Solomon Mikhoels

Left–right: Itzik Feffer, Albert Einstein and Solomon Mikhoels in the United States in 1943

Solomon (Shloyme) Mikhoels (Yiddish: שלמה מיכאעלס‎ [also spelled שלוימע מיכאעלס during the Soviet era], Russian: Cоломон (Шлойме) Михоэлс, 16 March [O.S. 4 March] 1890 – 13 January 1948) was a Soviet Jewish actor and the artistic director of the Moscow State Jewish Theater. Mikhoels served as the chairman of the Jewish Anti-Fascist Committee during World War II. However, as Joseph Stalin pursued an increasingly anti-Semitic line after the War, Mikhoels's position as a leader of the Jewish community led to increasing persecution from the Soviet state. He was assassinated in Minsk in 1948 by order of Stalin.[1]

Biography

Born Shloyme Vovsi in Dvinsk (now Daugavpils, Latvia), Mikhoels studied law in Saint Petersburg, but left school in 1918 to join Alexis Granowsky's Jewish Theater Workshop, which was attempting to create a national Jewish theater in Russia based on the Yiddish language. The workshop moved to Moscow in 1920, where it established the Moscow State Jewish Theater. This was in keeping with Vladimir Lenin's policy on nationalities, which encouraged them to pursue and develop their own cultures under the aegis of the Soviet state.

Theatrical career

Mikhoels was the company's leading actor and, as of 1928, its director.[2] His memorable roles included Tevye[2] in an adaptation of Sholom Aleichem's novel Tevye the Milkman (which was adapted for an American audience as Fiddler on the Roof); and the title role in a Yiddish translation of Shakespeare's King Lear, in 1935.[3] As a director he commissioned a new Bar Kochba, written by Shmuel Halkin, which the company successfully staged as a socialist turn on the traditional story.[4]

These plays were ostensibly supportive of the Soviet state; however, historian Jeffrey Veidlinger has argued that closer readings suggest they actually contained veiled critiques of Stalin's regime and assertions of Jewish national identity. It is now believed that Ukrainian director Les Kurbas contributed to the original King Lear production after he was ousted from his Berezil theater in 1934. He seems to have had a lasting influence on Mikhoel's directing style.

Anti-fascist activities and assassination

By the mid-1930s, Mikhoels' career was threatened because of his association with other leading intelligentsia, who were victims of Stalin's purges. Mikhoels actively supported Stalin against Adolf Hitler, and in 1942, he was made chairman of the Jewish Anti-Fascist Committee. In this capacity, he travelled around the world, meeting with Jewish communities to encourage them to support the Soviet Union in its war against Nazi Germany.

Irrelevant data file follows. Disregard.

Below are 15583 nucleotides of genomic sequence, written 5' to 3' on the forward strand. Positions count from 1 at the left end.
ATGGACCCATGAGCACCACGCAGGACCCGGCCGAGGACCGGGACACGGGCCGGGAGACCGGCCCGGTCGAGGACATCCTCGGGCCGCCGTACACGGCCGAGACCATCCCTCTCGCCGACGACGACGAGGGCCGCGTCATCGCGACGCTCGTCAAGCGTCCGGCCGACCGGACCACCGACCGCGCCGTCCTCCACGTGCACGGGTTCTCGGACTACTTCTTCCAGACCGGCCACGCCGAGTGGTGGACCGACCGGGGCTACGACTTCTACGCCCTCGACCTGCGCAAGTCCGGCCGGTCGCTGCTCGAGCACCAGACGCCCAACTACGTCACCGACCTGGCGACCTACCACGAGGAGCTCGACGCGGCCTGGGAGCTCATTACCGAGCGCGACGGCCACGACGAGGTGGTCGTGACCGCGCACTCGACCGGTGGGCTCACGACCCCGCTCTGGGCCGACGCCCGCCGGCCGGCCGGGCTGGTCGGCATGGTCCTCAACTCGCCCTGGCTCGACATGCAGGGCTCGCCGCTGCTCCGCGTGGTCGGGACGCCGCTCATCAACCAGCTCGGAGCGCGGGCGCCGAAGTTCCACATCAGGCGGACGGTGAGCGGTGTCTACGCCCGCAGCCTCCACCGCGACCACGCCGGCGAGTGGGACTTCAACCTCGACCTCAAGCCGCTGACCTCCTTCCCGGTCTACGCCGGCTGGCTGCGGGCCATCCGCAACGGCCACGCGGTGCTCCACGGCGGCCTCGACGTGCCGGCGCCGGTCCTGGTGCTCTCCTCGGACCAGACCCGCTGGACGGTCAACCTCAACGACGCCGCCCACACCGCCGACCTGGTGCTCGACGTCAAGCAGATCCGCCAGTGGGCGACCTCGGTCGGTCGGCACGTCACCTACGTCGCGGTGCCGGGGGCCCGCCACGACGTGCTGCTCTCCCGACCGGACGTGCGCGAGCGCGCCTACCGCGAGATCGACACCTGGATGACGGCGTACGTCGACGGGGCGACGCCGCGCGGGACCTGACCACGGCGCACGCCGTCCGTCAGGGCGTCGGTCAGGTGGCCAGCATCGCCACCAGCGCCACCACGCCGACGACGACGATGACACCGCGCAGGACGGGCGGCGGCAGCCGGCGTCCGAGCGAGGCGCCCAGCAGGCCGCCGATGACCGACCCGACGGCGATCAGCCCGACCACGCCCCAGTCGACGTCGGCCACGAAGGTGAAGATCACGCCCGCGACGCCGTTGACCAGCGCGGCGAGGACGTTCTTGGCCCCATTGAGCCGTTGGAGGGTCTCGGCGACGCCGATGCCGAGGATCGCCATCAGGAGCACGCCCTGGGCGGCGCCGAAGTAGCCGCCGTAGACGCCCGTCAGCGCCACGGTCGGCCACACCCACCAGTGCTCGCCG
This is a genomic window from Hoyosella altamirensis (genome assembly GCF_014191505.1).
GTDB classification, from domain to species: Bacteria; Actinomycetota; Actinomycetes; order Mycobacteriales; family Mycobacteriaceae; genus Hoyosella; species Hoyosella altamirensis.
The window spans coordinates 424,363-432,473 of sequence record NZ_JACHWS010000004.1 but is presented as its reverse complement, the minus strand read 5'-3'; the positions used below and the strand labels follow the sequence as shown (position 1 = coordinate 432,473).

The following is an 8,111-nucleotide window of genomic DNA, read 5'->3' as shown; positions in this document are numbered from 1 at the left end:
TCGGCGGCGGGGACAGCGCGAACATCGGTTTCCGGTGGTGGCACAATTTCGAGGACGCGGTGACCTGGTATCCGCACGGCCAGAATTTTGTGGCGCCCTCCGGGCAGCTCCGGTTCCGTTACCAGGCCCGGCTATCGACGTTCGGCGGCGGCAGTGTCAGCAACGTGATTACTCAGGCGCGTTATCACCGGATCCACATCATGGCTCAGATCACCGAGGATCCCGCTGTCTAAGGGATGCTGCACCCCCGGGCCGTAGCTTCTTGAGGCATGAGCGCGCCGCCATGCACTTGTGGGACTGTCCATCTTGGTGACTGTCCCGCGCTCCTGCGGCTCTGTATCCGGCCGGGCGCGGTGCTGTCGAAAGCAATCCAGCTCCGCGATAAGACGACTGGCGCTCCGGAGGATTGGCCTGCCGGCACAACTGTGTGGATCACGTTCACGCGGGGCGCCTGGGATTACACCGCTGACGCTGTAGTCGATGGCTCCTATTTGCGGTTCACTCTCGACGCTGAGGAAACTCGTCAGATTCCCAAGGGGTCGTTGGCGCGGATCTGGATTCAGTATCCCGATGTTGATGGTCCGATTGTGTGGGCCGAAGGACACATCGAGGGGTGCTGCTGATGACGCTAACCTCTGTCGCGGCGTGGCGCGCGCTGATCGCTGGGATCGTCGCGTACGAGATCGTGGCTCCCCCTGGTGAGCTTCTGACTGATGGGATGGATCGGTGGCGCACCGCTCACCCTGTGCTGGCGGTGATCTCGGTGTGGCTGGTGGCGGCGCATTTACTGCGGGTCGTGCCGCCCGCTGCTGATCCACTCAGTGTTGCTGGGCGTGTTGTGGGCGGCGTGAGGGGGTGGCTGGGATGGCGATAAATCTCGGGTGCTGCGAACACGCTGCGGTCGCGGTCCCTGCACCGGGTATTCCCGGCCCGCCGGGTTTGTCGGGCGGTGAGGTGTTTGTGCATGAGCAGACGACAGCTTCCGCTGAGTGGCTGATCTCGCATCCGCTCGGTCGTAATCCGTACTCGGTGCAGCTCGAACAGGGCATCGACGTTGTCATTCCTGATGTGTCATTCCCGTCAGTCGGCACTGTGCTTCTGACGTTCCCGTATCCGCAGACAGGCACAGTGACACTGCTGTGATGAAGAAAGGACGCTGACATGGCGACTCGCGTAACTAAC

While this was useful to Stalin during World War II, after the war, Stalin opposed contacts between Soviet Jews and Jewish communities in non-Communist countries, which he deemed as "bourgeoisie".[citation needed] The Jewish State Theater was closed and the members of the Jewish Anti-Fascist Committee were arrested – all except for two were eventually executed in the purges shortly before Stalin's death.

Mikhoels was the most visible of the intellectual Jewish leadership, and a show trial would have cast aspersions on Stalin's rule. Thus, in January 1948, he was assassinated in Minsk, on Stalin's personal orders.[5] His death was disguised as a hit-and-run car accident. Mikhoels was taken to a Ministry for State Security (MGB) dacha and killed, along with the theatre critic and MGB informer Golubov-Potapov, under supervision of Stalin's Deputy Minister of State Security Sergei Ogoltsov. Their bodies were then dumped on a road-side in Minsk[6][7] and run over by a truck. Mikhoels received a state funeral and was buried at the New Donskoy Cemetery in Moscow.

Family

A postal card issued to commemorate the 125th birth anniversary of Solomon Mikhoels. Post of Russia, 2015.

Mikhoels was married to Anastasia Pototskaya, a Russian of Polish descent. He had two daughters from his first marriage to Sara Kantor, Nina and Natalya Vovsi.[8]

Mikhoels' cousin Miron Vovsi was Stalin's personal physician. He was arrested during the Doctors' plot affair but released after Stalin's death in 1953, as was Mikhoels' son-in-law, the Polish-born composer Mieczysław Weinberg. In 1983, Mikhoels' daughter, Natalia Vovsi-Mikoels, wrote a biography of her father: My Father Shlomo Mikhoels: The Life and Death of a Jewish Actor.

Other posts

  • Jewish Theater School Artistic Director, Professor
  • Member of Moscow City Council
  • Member of the Stalin Prize Committee

Ranks and awards

  • The Order of Lenin
  • People's Artist of the USSR
  • Stalin Prize Laureate

References

  1. ^ https://www.nytimes.com/1963/01/17/archives/moscow-confirms-police-killed-mikhoels-yiddish-actor-in-48.html. Missing or empty |title= (help)
  2. ^ a b Leftwich, Joseph (2007). "Solomon Mikhailovich Mikhoels". Encyclopaedia Judaica. 2nd ed. Macmillan Reference USA. Retrieved via Biography in Context database, 2016-12-16.
  3. ^ Wasserstein, Bernard (2012). On the Eve: The Jews of Europe Before the Second World War. New York: Simon & Schuster. ISBN 9781416594277. p. 292.
  4. ^ Wasserstein (2012), p. 292-293.
  5. ^ Joshua Rubenstein (August 25, 1997) The Night of the Murdered Poets. The New Republic
  6. ^ Robert Conquest, Reflections on a Ravaged Century. Norton, (2000) ISBN 0-393-04818-7, page 101
  7. ^ И вечный плач Иеремии. Minchanin.esmasoft.com. Retrieved on 2015-06-27.
  8. ^ Pirozhkova, Antonina Nikolaevna (1996). At his side: the last years of Isaac Babel. University of California: Steerforth Press. p. 75.

External links

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